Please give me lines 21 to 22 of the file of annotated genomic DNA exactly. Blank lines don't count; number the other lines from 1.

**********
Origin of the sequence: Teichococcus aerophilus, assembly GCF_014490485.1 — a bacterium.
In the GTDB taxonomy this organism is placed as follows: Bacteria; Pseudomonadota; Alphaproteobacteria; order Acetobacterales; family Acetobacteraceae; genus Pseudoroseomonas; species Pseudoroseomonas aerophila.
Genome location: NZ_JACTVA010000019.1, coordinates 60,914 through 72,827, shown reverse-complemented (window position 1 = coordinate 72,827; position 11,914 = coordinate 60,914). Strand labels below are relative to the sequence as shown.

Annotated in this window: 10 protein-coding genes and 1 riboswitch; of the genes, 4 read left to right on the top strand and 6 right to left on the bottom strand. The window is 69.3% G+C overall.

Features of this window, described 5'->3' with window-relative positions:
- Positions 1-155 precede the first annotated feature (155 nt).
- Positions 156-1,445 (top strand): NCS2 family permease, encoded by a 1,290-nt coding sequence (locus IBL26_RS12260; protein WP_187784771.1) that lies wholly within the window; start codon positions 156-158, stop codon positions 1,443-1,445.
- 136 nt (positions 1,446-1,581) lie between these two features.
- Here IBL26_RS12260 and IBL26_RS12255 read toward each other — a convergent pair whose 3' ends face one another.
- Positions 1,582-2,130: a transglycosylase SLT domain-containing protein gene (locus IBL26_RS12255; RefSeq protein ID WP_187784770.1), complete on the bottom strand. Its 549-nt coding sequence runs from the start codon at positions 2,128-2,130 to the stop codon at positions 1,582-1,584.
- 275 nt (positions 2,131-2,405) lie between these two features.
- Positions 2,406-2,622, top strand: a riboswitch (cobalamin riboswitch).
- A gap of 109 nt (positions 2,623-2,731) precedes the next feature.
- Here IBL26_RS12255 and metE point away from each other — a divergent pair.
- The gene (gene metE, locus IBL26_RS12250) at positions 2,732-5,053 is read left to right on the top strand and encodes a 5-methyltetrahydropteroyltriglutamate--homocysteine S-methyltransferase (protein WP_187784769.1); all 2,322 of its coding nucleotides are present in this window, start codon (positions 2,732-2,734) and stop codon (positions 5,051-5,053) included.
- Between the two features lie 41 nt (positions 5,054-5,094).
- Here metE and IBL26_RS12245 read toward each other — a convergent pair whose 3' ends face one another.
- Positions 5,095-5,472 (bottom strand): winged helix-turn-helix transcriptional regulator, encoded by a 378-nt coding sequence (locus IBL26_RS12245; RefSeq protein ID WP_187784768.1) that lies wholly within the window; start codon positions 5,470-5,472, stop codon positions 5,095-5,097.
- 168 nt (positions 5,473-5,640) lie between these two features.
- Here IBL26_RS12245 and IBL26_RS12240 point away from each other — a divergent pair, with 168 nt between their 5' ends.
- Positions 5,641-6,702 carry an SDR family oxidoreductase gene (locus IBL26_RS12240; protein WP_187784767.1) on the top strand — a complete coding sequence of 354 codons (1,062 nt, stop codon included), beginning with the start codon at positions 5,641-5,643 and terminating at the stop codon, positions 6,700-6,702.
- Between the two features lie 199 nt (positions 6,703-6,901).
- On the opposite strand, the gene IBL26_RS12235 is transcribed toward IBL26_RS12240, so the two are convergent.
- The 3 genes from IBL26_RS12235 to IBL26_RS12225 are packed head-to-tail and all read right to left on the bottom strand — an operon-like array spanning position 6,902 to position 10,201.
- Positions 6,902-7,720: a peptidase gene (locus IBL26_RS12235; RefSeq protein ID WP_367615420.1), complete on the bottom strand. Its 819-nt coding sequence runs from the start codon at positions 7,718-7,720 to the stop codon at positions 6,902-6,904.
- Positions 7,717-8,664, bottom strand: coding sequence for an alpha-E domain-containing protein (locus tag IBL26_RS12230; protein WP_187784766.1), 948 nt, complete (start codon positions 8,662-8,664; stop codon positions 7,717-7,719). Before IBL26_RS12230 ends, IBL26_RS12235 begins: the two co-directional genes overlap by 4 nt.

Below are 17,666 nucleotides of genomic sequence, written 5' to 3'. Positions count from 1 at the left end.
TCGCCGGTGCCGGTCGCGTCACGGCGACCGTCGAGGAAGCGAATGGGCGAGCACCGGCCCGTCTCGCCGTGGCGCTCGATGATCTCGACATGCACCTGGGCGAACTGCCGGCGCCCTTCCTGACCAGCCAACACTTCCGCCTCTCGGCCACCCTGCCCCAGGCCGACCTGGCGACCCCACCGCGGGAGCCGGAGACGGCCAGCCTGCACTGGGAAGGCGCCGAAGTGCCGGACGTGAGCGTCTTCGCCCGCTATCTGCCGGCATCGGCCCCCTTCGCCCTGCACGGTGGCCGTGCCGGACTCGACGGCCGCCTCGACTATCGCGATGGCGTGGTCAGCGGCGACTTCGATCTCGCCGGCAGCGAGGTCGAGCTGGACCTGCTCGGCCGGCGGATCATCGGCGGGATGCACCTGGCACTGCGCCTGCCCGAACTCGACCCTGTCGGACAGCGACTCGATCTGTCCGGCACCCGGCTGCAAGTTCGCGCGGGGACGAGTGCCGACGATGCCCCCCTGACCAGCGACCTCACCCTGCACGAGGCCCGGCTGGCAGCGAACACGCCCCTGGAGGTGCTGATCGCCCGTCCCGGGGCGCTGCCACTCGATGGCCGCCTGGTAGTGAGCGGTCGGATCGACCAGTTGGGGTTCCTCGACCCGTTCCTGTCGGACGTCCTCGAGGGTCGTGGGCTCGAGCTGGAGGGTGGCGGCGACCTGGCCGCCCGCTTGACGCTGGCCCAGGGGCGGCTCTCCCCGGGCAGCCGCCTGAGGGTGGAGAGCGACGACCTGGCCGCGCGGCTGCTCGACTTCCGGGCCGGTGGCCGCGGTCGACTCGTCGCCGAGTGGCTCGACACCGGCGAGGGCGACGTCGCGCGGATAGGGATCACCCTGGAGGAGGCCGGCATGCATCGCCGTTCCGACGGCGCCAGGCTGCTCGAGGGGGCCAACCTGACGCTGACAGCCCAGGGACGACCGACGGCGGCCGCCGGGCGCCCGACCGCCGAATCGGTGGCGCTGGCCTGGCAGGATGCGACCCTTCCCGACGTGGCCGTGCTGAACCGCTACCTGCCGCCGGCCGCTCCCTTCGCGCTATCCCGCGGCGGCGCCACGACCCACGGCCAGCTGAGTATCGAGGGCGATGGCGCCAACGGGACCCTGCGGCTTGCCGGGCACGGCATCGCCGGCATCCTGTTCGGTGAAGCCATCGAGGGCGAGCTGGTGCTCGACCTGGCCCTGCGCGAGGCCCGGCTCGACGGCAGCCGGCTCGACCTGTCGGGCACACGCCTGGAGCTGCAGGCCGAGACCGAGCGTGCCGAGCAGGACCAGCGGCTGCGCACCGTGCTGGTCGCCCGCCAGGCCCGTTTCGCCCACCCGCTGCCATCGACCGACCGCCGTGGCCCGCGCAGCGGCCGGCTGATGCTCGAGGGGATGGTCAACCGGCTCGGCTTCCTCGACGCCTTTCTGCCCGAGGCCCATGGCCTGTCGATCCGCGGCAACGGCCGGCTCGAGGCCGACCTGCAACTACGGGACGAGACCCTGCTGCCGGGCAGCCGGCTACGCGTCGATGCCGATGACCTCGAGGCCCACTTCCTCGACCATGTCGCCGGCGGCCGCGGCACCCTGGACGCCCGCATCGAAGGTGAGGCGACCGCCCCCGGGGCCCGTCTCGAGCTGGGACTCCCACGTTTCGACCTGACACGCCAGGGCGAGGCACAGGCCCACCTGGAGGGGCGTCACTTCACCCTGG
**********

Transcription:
- Positions 5,641-6,702 carry an SDR family oxidoreductase gene (locus IBL26_RS12240; protein WP_187784767.1) on the top strand — a complete coding sequence of 354 codons (1,062 nt, stop codon included), beginning with the start codon at positions 5,641-5,643 and terminating at the stop codon, positions 6,700-6,702.
- Between the two features lie 199 nt (positions 6,703-6,901).